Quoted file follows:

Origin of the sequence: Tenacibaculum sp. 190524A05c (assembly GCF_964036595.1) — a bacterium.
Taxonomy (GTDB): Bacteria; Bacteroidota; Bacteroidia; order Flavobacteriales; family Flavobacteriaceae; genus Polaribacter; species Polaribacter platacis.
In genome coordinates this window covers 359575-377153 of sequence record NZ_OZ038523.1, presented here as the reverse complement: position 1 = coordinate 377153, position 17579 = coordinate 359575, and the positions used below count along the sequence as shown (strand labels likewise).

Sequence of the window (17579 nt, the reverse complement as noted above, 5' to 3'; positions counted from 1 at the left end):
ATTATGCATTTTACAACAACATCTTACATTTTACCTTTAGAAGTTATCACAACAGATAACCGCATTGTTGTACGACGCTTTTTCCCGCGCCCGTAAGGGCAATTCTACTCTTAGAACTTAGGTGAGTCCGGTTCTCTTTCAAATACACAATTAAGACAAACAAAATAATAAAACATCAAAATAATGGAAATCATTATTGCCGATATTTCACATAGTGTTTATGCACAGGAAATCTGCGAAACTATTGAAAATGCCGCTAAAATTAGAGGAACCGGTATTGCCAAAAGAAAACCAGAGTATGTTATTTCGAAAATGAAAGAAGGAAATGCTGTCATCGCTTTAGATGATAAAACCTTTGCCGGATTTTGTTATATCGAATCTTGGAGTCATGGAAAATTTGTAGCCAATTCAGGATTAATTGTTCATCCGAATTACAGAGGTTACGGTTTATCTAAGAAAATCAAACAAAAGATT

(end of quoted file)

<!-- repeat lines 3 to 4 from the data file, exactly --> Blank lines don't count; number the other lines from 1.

In genome coordinates this window covers 359575-377153 of sequence record NZ_OZ038523.1, presented here as the reverse complement: position 1 = coordinate 377153, position 17579 = coordinate 359575, and the positions used below count along the sequence as shown (strand labels likewise).

Sequence of the window (17579 nt, the reverse complement as noted above, 5' to 3'; positions counted from 1 at the left end):